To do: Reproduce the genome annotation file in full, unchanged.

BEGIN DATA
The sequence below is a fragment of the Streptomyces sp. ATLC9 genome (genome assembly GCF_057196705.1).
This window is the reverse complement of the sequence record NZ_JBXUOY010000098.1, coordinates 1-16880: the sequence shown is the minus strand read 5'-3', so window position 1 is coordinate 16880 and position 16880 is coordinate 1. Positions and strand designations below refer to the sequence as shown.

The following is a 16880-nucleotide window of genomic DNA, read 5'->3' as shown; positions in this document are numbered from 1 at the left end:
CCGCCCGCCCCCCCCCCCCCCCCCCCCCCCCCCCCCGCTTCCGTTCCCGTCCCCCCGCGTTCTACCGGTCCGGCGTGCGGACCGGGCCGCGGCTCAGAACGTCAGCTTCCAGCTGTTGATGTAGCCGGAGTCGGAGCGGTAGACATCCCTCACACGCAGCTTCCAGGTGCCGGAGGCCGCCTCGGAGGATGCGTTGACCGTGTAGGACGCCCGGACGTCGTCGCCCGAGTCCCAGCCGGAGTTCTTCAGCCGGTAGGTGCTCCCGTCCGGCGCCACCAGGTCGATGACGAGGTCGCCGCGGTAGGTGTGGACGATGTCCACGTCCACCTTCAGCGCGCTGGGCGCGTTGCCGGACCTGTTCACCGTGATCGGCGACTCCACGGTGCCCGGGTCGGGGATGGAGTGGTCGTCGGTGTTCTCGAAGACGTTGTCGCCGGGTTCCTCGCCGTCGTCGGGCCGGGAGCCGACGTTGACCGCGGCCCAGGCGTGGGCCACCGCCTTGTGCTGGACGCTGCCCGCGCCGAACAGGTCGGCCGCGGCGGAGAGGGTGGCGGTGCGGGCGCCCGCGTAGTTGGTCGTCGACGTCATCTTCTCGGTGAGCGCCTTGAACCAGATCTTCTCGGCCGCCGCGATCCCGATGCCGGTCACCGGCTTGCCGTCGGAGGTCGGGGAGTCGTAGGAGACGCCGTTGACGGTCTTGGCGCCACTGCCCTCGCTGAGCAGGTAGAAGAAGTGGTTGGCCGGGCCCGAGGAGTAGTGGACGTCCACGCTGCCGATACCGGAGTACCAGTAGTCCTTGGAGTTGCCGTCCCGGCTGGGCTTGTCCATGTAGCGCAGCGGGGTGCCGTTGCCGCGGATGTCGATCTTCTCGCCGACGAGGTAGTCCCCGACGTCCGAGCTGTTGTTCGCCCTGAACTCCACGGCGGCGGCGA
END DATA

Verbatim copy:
The sequence below is a fragment of the Streptomyces sp. ATLC9 genome (genome assembly GCF_057196705.1).
This window is the reverse complement of the sequence record NZ_JBXUOY010000098.1, coordinates 1-16880: the sequence shown is the minus strand read 5'-3', so window position 1 is coordinate 16880 and position 16880 is coordinate 1. Positions and strand designations below refer to the sequence as shown.

The following is a 16880-nucleotide window of genomic DNA, read 5'->3' as shown; positions in this document are numbered from 1 at the left end:
CCGCCCGCCCCCCCCCCCCCCCCCCCCCCCCCCCCCGCTTCCGTTCCCGTCCCCCCGCGTTCTACCGGTCCGGCGTGCGGACCGGGCCGCGGCTCAGAACGTCAGCTTCCAGCTGTTGATGTAGCCGGAGTCGGAGCGGTAGACATCCCTCACACGCAGCTTCCAGGTGCCGGAGGCCGCCTCGGAGGATGCGTTGACCGTGTAGGACGCCCGGACGTCGTCGCCCGAGTCCCAGCCGGAGTTCTTCAGCCGGTAGGTGCTCCCGTCCGGCGCCACCAGGTCGATGACGAGGTCGCCGCGGTAGGTGTGGACGATGTCCACGTCCACCTTCAGCGCGCTGGGCGCGTTGCCGGACCTGTTCACCGTGATCGGCGACTCCACGGTGCCCGGGTCGGGGATGGAGTGGTCGTCGGTGTTCTCGAAGACGTTGTCGCCGGGTTCCTCGCCGTCGTCGGGCCGGGAGCCGACGTTGACCGCGGCCCAGGCGTGGGCCACCGCCTTGTGCTGGACGCTGCCCGCGCCGAACAGGTCGGCCGCGGCGGAGAGGGTGGCGGTGCGGGCGCCCGCGTAGTTGGTCGTCGACGTCATCTTCTCGGTGAGCGCCTTGAACCAGATCTTCTCGGCCGCCGCGATCCCGATGCCGGTCACCGGCTTGCCGTCGGAGGTCGGGGAGTCGTAGGAGACGCCGTTGACGGTCTTGGCGCCACTGCCCTCGCTGAGCAGGTAGAAGAAGTGGTTGGCCGGGCCCGAGGAGTAGTGGACGTCCACGCTGCCGATACCGGAGTACCAGTAGTCCTTGGAGTTGCCGTCCCGGCTGGGCTTGTCCATGTAGCGCAGCGGGGTGCCGTTGCCGCGGATGTCGATCTTCTCGCCGACGAGGTAGTCCCCGACGTCCGAGCTGTTGTTCGCCCTGAACTCCACGGCGGCGGCGA